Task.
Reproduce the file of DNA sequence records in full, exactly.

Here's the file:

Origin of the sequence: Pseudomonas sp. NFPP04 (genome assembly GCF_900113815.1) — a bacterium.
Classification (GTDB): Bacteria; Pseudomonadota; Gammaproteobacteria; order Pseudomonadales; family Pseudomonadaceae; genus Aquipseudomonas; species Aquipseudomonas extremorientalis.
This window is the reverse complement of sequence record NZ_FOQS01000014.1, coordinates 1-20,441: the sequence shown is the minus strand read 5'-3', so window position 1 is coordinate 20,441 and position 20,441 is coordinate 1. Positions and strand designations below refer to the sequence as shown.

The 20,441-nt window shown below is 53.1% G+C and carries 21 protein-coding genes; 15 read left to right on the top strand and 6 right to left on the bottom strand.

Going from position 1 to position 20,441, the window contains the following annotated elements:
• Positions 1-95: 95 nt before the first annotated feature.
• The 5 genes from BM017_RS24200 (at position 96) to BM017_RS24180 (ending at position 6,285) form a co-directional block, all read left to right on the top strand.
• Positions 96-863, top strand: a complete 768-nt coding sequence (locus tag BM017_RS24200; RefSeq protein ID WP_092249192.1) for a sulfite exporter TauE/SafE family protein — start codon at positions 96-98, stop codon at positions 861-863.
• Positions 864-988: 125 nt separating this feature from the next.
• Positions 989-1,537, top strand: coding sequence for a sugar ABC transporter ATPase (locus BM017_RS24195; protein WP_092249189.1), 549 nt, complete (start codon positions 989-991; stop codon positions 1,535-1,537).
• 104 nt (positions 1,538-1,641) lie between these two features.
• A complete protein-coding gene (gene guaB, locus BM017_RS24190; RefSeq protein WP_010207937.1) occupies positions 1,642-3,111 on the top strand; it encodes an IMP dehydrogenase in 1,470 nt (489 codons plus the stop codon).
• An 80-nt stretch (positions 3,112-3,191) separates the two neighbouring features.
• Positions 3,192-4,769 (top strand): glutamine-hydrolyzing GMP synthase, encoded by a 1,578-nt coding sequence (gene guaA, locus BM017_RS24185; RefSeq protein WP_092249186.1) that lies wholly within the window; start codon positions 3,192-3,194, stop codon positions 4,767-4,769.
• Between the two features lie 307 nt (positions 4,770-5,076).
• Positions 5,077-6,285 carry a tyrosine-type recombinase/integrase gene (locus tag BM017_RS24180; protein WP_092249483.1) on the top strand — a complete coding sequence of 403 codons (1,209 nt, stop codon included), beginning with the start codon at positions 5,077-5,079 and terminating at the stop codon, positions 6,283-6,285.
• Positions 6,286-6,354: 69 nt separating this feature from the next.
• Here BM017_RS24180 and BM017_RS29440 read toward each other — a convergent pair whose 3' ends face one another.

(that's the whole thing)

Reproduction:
Origin of the sequence: Pseudomonas sp. NFPP04 (genome assembly GCF_900113815.1) — a bacterium.
Classification (GTDB): Bacteria; Pseudomonadota; Gammaproteobacteria; order Pseudomonadales; family Pseudomonadaceae; genus Aquipseudomonas; species Aquipseudomonas extremorientalis.
This window is the reverse complement of sequence record NZ_FOQS01000014.1, coordinates 1-20,441: the sequence shown is the minus strand read 5'-3', so window position 1 is coordinate 20,441 and position 20,441 is coordinate 1. Positions and strand designations below refer to the sequence as shown.

The 20,441-nt window shown below is 53.1% G+C and carries 21 protein-coding genes; 15 read left to right on the top strand and 6 right to left on the bottom strand.

Going from position 1 to position 20,441, the window contains the following annotated elements:
• Positions 1-95: 95 nt before the first annotated feature.
• The 5 genes from BM017_RS24200 (at position 96) to BM017_RS24180 (ending at position 6,285) form a co-directional block, all read left to right on the top strand.
• Positions 96-863, top strand: a complete 768-nt coding sequence (locus tag BM017_RS24200; RefSeq protein ID WP_092249192.1) for a sulfite exporter TauE/SafE family protein — start codon at positions 96-98, stop codon at positions 861-863.
• Positions 864-988: 125 nt separating this feature from the next.
• Positions 989-1,537, top strand: coding sequence for a sugar ABC transporter ATPase (locus BM017_RS24195; protein WP_092249189.1), 549 nt, complete (start codon positions 989-991; stop codon positions 1,535-1,537).
• 104 nt (positions 1,538-1,641) lie between these two features.
• A complete protein-coding gene (gene guaB, locus BM017_RS24190; RefSeq protein WP_010207937.1) occupies positions 1,642-3,111 on the top strand; it encodes an IMP dehydrogenase in 1,470 nt (489 codons plus the stop codon).
• An 80-nt stretch (positions 3,112-3,191) separates the two neighbouring features.
• Positions 3,192-4,769 (top strand): glutamine-hydrolyzing GMP synthase, encoded by a 1,578-nt coding sequence (gene guaA, locus BM017_RS24185; RefSeq protein WP_092249186.1) that lies wholly within the window; start codon positions 3,192-3,194, stop codon positions 4,767-4,769.
• Between the two features lie 307 nt (positions 4,770-5,076).
• Positions 5,077-6,285 carry a tyrosine-type recombinase/integrase gene (locus tag BM017_RS24180; protein WP_092249483.1) on the top strand — a complete coding sequence of 403 codons (1,209 nt, stop codon included), beginning with the start codon at positions 5,077-5,079 and terminating at the stop codon, positions 6,283-6,285.
• Positions 6,286-6,354: 69 nt separating this feature from the next.
• Here BM017_RS24180 and BM017_RS29440 read toward each other — a convergent pair whose 3' ends face one another.